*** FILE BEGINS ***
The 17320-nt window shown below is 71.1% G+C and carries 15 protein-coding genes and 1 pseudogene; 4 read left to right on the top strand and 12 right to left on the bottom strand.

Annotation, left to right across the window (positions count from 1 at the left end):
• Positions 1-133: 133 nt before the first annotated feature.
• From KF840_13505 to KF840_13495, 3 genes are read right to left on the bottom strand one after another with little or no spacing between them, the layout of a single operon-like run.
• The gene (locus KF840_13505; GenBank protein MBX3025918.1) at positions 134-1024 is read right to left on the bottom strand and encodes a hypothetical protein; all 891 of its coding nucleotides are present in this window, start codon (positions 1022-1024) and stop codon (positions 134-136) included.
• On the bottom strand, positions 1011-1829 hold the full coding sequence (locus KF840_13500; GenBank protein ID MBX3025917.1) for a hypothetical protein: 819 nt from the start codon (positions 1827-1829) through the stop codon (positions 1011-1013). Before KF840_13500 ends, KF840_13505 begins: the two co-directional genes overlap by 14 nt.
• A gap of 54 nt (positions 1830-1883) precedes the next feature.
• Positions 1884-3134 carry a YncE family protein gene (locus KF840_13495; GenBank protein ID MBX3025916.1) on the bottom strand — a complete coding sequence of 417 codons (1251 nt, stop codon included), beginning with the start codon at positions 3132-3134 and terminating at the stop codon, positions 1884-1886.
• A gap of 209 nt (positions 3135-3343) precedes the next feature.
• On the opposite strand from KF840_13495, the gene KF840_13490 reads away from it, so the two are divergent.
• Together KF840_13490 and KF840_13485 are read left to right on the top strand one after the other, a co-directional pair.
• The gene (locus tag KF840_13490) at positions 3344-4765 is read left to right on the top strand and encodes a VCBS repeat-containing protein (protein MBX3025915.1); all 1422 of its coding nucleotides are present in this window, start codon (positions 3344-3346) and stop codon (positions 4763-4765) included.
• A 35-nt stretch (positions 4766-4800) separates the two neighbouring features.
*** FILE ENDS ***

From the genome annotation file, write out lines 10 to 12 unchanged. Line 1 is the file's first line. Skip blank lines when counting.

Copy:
• On the opposite strand from KF840_13495, the gene KF840_13490 reads away from it, so the two are divergent.
• Together KF840_13490 and KF840_13485 are read left to right on the top strand one after the other, a co-directional pair.
• The gene (locus tag KF840_13490) at positions 3344-4765 is read left to right on the top strand and encodes a VCBS repeat-containing protein (protein MBX3025915.1); all 1422 of its coding nucleotides are present in this window, start codon (positions 3344-3346) and stop codon (positions 4763-4765) included.